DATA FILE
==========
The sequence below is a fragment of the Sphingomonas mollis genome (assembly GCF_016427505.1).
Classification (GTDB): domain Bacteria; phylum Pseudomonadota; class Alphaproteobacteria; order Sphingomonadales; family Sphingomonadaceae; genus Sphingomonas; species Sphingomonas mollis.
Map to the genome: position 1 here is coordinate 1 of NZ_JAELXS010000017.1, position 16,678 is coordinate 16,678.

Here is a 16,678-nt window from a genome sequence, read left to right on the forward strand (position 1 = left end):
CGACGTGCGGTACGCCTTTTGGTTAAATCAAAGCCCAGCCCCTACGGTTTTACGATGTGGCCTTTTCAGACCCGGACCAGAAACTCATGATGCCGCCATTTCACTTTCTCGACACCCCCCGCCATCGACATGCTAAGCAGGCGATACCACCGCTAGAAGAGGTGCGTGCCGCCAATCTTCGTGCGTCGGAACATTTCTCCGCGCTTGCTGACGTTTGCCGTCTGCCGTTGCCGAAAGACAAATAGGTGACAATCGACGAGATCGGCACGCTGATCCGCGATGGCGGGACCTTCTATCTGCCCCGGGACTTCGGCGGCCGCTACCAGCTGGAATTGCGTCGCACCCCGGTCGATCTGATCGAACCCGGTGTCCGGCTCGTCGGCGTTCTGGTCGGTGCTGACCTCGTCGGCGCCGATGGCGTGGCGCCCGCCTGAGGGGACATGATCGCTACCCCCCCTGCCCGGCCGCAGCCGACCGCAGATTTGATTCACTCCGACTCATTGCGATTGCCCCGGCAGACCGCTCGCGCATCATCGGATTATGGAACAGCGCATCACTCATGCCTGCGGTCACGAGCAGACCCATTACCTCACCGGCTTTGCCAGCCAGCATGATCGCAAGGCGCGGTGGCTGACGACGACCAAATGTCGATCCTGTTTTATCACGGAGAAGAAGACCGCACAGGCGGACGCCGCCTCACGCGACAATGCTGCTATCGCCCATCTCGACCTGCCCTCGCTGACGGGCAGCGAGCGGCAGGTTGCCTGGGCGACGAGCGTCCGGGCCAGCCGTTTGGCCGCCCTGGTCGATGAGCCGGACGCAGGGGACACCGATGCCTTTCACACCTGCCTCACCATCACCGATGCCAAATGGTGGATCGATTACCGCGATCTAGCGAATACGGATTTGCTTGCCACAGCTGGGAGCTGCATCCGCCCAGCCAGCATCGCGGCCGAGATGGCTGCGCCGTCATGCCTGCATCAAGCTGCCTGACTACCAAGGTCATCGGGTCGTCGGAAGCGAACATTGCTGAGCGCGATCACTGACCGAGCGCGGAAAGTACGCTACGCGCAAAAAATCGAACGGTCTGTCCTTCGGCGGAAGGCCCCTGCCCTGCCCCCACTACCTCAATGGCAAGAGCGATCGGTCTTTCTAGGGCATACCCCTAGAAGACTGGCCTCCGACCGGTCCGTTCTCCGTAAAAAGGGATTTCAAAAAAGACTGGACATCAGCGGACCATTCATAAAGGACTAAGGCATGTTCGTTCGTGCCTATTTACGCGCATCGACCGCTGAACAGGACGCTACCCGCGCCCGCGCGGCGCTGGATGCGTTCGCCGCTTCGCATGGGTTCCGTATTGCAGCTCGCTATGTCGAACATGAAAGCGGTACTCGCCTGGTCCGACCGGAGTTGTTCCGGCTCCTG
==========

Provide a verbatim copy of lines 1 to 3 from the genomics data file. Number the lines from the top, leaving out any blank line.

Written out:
The sequence below is a fragment of the Sphingomonas mollis genome (assembly GCF_016427505.1).
Classification (GTDB): domain Bacteria; phylum Pseudomonadota; class Alphaproteobacteria; order Sphingomonadales; family Sphingomonadaceae; genus Sphingomonas; species Sphingomonas mollis.
Map to the genome: position 1 here is coordinate 1 of NZ_JAELXS010000017.1, position 16,678 is coordinate 16,678.